When I was asked to write my thoughts about surrender, what came to me was the seventh name of Buddha Jo-Oh-Jang-Bu (조어장부), the Good Tamer that causes one to willingly surrender one’s own free-will in favor of the Tamer’s Will. Baba says that “Spiritual advancement is a succession of one surrender after another until the goal of the final surrenderance of the separate ego-life is completely achieved.” He further adds: “The last surrender is the only complete surrenderance.” On another occasion, Baba even put surrender above obedience and even love saying “Greater than love is obedience, greater than obedience is surrender…”
Wow, I said to myself, this “surrender” must be Some Super Weapon of Ego Mass Destruction (SSWEMD). In fact, I am pleased to submit to you that this indeed seems to be Baba’s position on the matter. In the Discourses, after a long string of chapters on all the various forms of Meditation and Sadhanas, Baba concludes by saying “In most cases it is only when the aspirant is driven to realize the futility of all his efforts that he approaches the Master.”
And then just in case I didn’t get it, he rubs it in even thicker by saying “The stubborn persistence of the ego exasperates him, and in this clear perception of helplessness he surrenders to the Master as his last and only resort.”
And then for the death blow, Baba delivers: “The self-surrender amounts to an open admission that the aspirant now has given up all hope of tackling the problems of the ego by himself and that he relies SOLEY upon the Master.” Baba makes it clear that on the spiritual path, surrender is not optional—but integral.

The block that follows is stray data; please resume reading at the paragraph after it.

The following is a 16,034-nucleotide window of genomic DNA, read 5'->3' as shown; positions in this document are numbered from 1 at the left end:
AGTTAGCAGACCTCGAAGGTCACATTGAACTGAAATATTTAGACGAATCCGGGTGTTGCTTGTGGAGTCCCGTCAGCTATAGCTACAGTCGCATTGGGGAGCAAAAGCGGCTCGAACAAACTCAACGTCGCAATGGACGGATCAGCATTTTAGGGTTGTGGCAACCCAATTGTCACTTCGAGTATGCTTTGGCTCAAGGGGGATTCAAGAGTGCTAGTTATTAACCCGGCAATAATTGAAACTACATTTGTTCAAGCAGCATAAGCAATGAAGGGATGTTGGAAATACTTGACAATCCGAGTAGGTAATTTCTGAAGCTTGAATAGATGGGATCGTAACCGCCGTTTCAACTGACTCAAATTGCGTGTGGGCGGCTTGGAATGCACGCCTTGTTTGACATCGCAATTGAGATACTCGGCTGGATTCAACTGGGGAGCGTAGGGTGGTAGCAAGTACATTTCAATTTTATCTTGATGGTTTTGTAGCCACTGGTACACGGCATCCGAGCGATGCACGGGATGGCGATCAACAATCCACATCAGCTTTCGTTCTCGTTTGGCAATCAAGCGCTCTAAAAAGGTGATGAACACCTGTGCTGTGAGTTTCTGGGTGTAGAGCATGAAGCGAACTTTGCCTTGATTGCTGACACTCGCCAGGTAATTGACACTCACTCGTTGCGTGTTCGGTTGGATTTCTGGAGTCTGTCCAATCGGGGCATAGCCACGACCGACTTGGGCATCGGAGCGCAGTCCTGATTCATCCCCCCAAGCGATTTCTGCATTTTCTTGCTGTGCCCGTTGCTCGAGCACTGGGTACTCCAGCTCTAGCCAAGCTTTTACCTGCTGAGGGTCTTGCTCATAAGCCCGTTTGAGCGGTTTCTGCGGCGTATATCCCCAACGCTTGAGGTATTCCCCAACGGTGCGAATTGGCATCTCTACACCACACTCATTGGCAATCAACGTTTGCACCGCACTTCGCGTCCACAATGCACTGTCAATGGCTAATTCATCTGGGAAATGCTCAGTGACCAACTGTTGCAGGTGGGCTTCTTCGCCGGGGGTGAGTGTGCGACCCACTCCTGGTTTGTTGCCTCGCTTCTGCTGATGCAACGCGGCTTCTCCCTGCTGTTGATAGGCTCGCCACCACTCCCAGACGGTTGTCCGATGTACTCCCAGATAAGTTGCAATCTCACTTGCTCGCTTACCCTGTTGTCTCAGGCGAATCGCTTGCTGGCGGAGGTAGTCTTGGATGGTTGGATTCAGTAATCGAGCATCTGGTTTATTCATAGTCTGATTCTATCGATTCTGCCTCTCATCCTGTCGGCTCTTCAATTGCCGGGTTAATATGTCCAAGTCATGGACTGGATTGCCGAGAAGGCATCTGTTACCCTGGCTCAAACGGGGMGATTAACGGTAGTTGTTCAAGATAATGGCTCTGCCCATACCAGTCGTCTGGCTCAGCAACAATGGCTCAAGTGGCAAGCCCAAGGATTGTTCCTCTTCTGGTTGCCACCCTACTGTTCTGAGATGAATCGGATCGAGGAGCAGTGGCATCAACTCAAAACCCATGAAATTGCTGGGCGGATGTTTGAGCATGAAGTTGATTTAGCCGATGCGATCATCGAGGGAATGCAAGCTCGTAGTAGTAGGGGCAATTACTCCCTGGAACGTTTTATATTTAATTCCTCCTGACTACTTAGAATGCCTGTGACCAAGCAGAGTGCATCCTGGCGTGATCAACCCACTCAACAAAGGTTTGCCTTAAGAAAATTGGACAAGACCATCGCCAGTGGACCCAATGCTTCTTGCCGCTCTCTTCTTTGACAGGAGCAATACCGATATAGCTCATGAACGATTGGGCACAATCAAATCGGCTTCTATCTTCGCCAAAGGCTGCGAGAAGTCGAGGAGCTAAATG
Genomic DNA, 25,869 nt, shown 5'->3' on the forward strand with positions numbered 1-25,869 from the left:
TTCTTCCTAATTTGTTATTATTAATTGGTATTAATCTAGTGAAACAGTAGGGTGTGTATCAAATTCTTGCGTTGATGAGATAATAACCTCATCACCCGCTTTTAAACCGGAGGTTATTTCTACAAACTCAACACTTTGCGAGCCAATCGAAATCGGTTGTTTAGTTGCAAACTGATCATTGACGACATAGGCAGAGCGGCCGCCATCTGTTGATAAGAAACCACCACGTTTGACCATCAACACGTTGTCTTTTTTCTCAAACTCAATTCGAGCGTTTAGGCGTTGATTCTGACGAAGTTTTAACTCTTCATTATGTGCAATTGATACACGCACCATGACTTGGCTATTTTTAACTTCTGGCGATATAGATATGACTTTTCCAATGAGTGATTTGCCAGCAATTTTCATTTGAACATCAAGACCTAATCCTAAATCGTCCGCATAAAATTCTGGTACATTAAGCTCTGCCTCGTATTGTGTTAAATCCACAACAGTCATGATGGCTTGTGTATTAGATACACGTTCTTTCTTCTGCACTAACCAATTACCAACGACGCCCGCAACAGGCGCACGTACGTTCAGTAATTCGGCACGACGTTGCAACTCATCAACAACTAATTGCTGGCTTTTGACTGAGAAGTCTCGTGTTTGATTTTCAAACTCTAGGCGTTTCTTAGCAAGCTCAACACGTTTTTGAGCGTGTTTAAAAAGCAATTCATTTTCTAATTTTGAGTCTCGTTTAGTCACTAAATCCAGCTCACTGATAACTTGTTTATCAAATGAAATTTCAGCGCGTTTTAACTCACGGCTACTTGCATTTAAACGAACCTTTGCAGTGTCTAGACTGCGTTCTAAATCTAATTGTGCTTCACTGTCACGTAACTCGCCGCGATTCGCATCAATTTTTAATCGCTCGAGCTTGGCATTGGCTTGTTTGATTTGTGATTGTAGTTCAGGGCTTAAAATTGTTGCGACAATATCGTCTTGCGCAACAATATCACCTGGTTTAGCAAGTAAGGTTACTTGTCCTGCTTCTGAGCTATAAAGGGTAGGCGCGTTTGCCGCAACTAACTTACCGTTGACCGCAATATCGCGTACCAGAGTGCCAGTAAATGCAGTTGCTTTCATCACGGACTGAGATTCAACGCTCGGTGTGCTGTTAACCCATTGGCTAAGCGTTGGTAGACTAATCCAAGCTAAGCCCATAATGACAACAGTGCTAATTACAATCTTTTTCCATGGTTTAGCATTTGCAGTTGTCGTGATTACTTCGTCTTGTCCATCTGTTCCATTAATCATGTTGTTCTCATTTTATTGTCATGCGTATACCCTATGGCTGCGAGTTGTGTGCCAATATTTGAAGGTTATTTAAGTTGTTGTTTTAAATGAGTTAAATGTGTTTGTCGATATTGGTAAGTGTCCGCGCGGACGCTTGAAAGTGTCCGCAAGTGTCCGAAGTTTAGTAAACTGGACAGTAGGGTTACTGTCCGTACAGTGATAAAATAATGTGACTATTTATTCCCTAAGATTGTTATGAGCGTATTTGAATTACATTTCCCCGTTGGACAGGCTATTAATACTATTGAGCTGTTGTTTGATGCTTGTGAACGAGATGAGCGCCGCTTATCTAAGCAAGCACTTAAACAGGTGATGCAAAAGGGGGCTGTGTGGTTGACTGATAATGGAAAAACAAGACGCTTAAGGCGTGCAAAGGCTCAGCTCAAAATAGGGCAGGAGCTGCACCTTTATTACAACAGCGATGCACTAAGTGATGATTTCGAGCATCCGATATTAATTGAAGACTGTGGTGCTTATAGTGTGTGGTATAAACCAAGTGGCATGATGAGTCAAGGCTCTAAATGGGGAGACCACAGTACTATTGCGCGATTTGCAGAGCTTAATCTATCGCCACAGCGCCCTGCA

Baba says that love seeks union with the Beloved, and that obedience seeks the pleasure of the Beloved. But—he says—surrender seeks Nothing. Surrender does not seek union. Surrender does not even seek the pleasure of the Beloved. Why?
Surrender no longer seeks.
One can try to be obedient; one can even try to love. But all trying runs counter to surrender. Effort itself grinds against the very grain of surrender. Surrender can only be effortless, because unlike effort, surrender seeks nothing. To try to surrender is nonsensical, yet we feel we must try to surrender. In fact, Baba does tell us that the aspirant “must make a real effort to surrender himself to the divine will…” Wow! What a paradox! This is like being a finger asked to point at itself, or a tooth asked to bite itself. To deal with this paradox Darwin Shaw gives us a new word he had to invent: “effortless-effort.” It is where total and absolute desperation and infinite patience embrace each other in happy matrimony. What a paradox! It is some sort of “do-less doing,” not unlike the Taoist Moo-Wei (무위). So the real question becomes, if we cannot “do” surrender, how does surrender even occur anyway? Meister Echart, in dealing with this issue, said “the pupil of the eye had to be colorless in order to see colors.” Likewise, the only way to truly achieve surrender would be to promptly give it up. So the real question becomes: how does surrender even come into existence?